Germantown, MMSD would swap land under proposal

March 4, 2012

Germantown - The Milwaukee Metropolitan Sewerage District would pay $701,000 for 131 acres of the Blackstone Creek Golf Club in the floodplain of the Menomonee River as part of a proposed land exchange with the village that would give the district control of more than 550 acres at the river's headwaters.

The low-lying golf course property east of River Lane at Mequon Road is a priority for acquisition by the district's Greenseams flood management program in the five-county Milwaukee metropolitan area, officials said. Around 5,000 feet of the river flows through the course.

After the acquisition, the course would be closed and the district would transfer ownership of the property to Germantown for public recreation in the center of the village under terms of a negotiated intergovernmental agreement, according to documents distributed to MMSD commissioners. The district would place a conservation easement on the property deed restricting future subdivision or development.

In exchange, Germantown would transfer ownership of its 204 acres at the river's headwaters to MMSD, Village President Dean Wolter said.

The 204-acre property is identified as Wilderness Park on local maps. It is located between Pleasant View Drive and county Highway M, or Wasaukee Road.

Greenseams would provide public access to the headwaters for recreation, including hunting, said Wolter, a supporter of the land exchange proposal.

The Greenseams program owns 350 acres surrounding the park. If the proposal is approved by the Village Board and MMSD commission this month, the district would protect 554 acres at the river's headwaters under its flood control program.

There is a third leg of this deal: Germantown would buy 24 acres of the golf course and incorporate it into Haupt Strasse Park, northwest of Main St. and Western Ave. The 131 acres along River Lane could be attached to Haupt Strasse or designated as open space, Wolter said.

Gaining public access to the golf course property, which is owned by Frank Romano and Troy Schmidt doing business as Romano & Schmidt LLC, provides opportunities for hiking and biking trails along the river, picnic areas, fishing sites and even the possibility of kayaking in spring, Wolter said.

The Village Board likely will act on the land-exchange agreement and its separate parkland acquisition at a regular meeting Monday.

The commission's policy and finance committee is scheduled to act on the Greenseams acquisition and proposed swap at its March 12 meeting. The commission meets March 26.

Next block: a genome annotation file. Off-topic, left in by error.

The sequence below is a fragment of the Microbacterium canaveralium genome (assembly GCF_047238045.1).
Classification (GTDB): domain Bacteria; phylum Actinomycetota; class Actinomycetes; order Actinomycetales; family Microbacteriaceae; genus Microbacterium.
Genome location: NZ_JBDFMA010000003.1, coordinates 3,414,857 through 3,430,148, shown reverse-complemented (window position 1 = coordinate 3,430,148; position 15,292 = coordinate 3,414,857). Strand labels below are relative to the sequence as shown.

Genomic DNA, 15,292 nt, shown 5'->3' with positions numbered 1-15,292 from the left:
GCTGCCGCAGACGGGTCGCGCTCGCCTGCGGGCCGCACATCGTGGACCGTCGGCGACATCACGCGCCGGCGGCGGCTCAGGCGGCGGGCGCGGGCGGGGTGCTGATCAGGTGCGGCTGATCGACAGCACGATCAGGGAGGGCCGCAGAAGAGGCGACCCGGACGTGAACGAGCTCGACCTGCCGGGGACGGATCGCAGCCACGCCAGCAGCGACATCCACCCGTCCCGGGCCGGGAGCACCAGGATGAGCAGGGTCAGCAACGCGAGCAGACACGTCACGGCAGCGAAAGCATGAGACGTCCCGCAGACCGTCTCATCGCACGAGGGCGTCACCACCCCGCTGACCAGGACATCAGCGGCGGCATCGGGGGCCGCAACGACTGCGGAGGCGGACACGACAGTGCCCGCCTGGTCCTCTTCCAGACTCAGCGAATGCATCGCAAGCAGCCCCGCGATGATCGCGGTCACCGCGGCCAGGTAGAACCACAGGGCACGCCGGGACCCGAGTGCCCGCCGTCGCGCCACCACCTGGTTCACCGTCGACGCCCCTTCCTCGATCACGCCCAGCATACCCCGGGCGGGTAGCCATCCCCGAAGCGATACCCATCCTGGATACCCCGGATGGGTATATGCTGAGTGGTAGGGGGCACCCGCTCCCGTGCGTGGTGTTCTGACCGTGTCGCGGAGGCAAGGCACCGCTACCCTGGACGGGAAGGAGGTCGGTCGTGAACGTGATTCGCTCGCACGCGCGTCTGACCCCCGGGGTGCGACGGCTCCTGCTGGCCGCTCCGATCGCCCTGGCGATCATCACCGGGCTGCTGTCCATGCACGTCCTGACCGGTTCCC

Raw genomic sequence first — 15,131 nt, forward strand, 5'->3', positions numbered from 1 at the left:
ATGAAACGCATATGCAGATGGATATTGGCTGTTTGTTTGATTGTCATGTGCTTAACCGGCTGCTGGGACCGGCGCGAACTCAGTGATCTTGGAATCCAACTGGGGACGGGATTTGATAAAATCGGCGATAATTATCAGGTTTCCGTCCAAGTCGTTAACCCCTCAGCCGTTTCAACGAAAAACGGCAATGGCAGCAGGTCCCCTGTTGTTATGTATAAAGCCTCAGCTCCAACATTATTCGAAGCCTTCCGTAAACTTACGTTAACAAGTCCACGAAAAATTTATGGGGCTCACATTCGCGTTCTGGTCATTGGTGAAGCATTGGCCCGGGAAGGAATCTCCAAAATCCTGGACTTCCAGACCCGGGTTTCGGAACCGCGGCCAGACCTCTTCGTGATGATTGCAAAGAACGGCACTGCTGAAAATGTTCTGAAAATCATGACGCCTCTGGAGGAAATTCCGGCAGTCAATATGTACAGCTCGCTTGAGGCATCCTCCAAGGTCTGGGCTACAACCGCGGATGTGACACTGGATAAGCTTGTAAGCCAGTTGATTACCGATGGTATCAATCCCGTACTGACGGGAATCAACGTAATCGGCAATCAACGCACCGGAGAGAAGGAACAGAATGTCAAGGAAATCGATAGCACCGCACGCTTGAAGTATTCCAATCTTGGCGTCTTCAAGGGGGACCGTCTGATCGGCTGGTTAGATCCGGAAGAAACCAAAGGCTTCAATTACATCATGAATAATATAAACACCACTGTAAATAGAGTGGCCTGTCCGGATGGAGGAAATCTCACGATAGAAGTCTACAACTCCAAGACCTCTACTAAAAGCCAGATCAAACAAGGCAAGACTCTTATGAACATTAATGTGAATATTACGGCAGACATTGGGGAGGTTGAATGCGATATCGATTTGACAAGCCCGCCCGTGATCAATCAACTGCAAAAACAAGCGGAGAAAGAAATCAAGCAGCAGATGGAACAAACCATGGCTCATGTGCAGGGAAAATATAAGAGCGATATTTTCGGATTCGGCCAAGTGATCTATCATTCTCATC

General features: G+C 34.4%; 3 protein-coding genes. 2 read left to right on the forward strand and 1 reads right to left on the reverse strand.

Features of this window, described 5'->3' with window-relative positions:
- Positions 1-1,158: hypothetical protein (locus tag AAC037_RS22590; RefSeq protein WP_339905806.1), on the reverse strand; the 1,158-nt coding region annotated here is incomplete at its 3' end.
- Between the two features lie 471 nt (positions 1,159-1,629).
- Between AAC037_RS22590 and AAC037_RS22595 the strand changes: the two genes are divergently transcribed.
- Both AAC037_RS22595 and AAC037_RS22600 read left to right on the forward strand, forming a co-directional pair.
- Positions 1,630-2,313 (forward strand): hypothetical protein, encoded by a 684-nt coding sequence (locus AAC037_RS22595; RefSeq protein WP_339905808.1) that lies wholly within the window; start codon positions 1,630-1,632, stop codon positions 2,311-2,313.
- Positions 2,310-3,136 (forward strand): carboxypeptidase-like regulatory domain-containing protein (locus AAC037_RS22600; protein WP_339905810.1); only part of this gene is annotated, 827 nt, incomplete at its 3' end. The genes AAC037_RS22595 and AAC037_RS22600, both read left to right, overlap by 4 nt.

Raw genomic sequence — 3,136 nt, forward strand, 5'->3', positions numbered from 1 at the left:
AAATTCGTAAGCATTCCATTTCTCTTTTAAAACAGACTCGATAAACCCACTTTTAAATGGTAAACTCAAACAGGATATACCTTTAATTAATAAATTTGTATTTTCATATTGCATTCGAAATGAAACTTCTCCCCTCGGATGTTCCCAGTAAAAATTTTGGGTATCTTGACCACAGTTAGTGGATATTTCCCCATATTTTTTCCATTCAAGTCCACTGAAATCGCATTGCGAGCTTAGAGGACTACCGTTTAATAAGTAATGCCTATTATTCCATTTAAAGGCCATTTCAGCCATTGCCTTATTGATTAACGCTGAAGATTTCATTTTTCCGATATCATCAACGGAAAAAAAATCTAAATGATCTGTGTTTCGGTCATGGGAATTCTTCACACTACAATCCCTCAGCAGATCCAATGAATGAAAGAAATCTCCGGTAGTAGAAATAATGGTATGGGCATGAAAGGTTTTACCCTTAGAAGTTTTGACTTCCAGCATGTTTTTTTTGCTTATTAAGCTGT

Prime natural area

The Menomonee River's headwaters, known locally as the Germantown swamp, is one of 40 first-class natural areas remaining in the seven-county region of southeastern Wisconsin, according to an inventory published by the Southeastern Wisconsin Regional Planning Commission.

The tree canopy over the lowland hardwood swamp includes silver and red maple, green ash, American elm, yellow birch and basswood. There is a conifer swamp, more common in northern Wisconsin, in a portion of the wetlands.

Rare flowers that make up the forest's spring carpet include snow trillium and yellow lady's slipper.

Wood duck live there, as do Acadian flycatcher, wood thrush, yellow warbler and northern waterthrush.

Groundwater springs are visible in places, but generally groundwater is at the surface of the soils.

Wetland soils act as a natural sponge in two ways: absorbing rainfall after a storm and trapping storm-water runoff from roads and uplands. These sponges lessen downstream flooding.

Protecting the Menomonee River's headwater wetlands was identified as Greenseams' highest priority in two studies of floodplains and wetlands along the Milwaukee, Menomonee, Kinnickinnic and Root rivers and Oak Creek.

Germantown assembled Wilderness Park in 13 separate acquisitions between 1965 and 1976. It is landlocked, without road access, and has never been opened officially to the public.

The only public access is across district properties along Country Aire Drive or Highland Road. There are no signs designating the publicly owned land.

A Greenseams property northeast of Bonniwell Road and Country Aire Drive offers the best entrance. Walk one-quarter mile on the north side of the fence line extending east from the dead end of Bonniwell before turning south into publicly owned land.

Greenseams owns a 167-acre property north of Highland Road and Mary Buth Lane, southeast of Wilderness Park.

MMSD is planning to build public hiking trails across a portion of this property in 2013 or later.

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